Sudanese Christians thankful for freedom
MANCHESTER, N.H. — The husband of a Sudanese woman who refused to recant her Christian faith in the face of a death sentence said on Friday the family is healthy but “very tired” and grateful for the global efforts to free his wife.
Meriam Ibrahim flew from Rome with her husband, Daniel Wani, and two children to Philadelphia and then on to New Hampshire. Wani has family in Manchester, where they will make their new home.
Wani thanked members of Congress, human rights organizations, diplomats and lawyers who helped free Ibrahim.
“Everyone is in good health but are very tired,” Wani said.
The family is planning to address the media next week.
Ibrahim had been sentenced to death over charges of apostasy, the abandonment of a religion. Her father was Muslim, and her mother was an Orthodox Christian. She married Wani, a Christian from southern Sudan, in 2011. Muslim women in Sudan are prohibited from marrying non-Muslims, and children must follow their fathers' religions.
Sudan initially blocked Ibrahim from leaving the country even after its highest court overturned her death sentence in June. The family took refuge at the U.S. embassy in Khartoum.
Daniel Wani was granted citizenship when he fled to the United States as a child to escape civil war.
Show commenting policy
TribLive commenting policy
You are solely responsible for your comments and by using TribLive.com you agree to our Terms of Service.
We moderate comments. Our goal is to provide substantive commentary for a general readership. By screening submissions, we provide a space where readers can share intelligent and informed commentary that enhances the quality of our news and information.
While most comments will be posted if they are on-topic and not abusive, moderating decisions are subjective. We will make them as carefully and consistently as we can. Because of the volume of reader comments, we cannot review individual moderation decisions with readers.
We value thoughtful comments representing a range of views that make their point quickly and politely. We make an effort to protect discussions from repeated comments either by the same reader or different readers.
We follow the same standards for taste as the daily newspaper. A few things we won't tolerate: personal attacks, obscenity, vulgarity, profanity (including expletives and letters followed by dashes), commercial promotion, impersonations, incoherence, proselytizing and SHOUTING. Don't include URLs to Web sites.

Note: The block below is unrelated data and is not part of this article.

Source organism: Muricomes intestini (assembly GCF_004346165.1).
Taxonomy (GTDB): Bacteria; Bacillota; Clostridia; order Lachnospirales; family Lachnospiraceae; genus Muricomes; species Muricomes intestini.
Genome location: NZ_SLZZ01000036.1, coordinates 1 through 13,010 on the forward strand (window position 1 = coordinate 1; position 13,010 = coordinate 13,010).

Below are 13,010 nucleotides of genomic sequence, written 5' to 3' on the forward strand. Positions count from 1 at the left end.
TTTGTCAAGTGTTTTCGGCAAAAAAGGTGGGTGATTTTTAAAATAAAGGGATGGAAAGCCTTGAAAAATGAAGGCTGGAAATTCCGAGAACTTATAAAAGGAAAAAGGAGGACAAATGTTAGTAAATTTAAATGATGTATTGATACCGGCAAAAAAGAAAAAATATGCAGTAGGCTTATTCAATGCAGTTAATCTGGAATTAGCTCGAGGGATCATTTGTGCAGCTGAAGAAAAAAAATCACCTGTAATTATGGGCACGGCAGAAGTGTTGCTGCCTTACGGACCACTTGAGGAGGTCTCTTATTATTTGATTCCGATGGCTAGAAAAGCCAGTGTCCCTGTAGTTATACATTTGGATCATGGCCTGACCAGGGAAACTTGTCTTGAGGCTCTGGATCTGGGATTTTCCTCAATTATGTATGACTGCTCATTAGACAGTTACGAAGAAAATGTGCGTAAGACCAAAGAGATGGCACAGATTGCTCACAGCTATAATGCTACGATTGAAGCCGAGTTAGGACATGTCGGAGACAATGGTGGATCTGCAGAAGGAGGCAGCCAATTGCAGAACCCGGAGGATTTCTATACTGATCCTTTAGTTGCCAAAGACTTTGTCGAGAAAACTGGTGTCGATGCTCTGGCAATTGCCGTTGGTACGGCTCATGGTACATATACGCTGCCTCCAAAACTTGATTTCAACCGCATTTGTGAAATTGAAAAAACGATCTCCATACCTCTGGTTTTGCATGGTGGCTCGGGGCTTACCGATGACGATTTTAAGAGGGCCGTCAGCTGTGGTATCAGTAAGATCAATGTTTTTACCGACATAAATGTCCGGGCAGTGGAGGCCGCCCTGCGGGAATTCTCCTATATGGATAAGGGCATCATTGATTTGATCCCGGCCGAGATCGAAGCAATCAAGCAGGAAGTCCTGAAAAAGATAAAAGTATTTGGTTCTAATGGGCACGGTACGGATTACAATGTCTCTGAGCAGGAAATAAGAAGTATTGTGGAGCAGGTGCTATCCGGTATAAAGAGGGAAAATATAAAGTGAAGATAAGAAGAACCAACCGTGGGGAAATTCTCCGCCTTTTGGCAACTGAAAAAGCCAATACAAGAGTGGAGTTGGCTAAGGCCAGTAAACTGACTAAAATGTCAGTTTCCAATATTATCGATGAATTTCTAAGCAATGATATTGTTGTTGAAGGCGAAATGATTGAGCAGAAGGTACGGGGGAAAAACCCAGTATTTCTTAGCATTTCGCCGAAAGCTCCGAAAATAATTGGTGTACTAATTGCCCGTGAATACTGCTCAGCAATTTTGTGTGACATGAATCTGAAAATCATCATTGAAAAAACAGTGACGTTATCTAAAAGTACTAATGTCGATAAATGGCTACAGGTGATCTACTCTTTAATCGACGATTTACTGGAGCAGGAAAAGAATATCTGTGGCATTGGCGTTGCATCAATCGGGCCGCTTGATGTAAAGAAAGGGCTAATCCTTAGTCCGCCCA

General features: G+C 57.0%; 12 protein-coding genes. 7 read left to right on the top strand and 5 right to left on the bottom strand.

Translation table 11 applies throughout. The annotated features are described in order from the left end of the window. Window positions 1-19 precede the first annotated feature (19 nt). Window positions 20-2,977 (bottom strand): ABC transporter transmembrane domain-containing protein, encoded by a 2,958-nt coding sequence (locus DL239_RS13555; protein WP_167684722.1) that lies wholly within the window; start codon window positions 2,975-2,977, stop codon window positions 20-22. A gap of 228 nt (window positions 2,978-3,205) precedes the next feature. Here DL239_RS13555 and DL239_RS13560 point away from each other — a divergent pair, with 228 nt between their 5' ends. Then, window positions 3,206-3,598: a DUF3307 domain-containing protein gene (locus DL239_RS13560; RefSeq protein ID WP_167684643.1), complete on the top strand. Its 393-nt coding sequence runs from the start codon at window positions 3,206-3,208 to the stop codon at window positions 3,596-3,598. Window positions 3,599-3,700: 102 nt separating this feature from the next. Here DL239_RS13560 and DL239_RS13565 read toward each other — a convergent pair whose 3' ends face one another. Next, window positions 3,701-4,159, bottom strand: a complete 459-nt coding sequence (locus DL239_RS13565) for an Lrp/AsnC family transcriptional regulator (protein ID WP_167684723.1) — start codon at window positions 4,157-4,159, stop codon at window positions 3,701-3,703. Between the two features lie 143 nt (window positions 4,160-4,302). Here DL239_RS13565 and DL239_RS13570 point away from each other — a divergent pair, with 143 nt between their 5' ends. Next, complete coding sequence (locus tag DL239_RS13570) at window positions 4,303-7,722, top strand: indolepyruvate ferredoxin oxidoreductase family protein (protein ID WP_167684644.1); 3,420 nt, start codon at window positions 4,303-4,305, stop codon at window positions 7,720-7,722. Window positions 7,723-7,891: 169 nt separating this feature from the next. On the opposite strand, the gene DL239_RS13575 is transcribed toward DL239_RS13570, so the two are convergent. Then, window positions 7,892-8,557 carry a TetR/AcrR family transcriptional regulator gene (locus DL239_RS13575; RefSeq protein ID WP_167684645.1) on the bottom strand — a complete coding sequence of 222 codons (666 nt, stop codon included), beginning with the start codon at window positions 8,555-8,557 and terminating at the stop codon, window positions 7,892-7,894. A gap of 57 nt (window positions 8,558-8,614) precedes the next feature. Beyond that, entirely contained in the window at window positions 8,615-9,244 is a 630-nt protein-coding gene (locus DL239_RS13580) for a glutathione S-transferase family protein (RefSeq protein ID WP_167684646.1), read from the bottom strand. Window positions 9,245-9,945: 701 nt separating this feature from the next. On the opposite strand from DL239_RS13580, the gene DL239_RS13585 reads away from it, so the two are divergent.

We do not edit comments. They are either approved or deleted. We reserve the right to edit a comment that is quoted or excerpted in an article. In this case, we may fix spelling and punctuation.
We welcome strong opinions and criticism of our work, but we don't want comments to become bogged down with discussions of our policies and we will moderate accordingly.
We appreciate it when readers and people quoted in articles or blog posts point out errors of fact or emphasis and will investigate all assertions. But these suggestions should be sent via e-mail. To avoid distracting other readers, we won't publish comments that suggest a correction. Instead, corrections will be made in a blog post or in an article.
- Gray wolf decision reversed
- Ghostly snailfish found at record depth
- FBI’s 2001 anthrax attack investigation questioned
- Supreme Court won’t stop gay marriages in Florida
- Bush officials gave CIA wide latitude on interrogation tactics
- House ethics panel defers campaign finance investigation of New York Rep. Grimm
- Despite hack attacks, cybersecurity bill stalls in Congress
- Organizers believe as many as 25,000 demonstrated in Washington in support of shooting victims
- Senate disclosure revives legal debate on interrogation techniques
- Newtown marks 2nd anniversary of school massacre
- Traffic camera use upheld in Ohio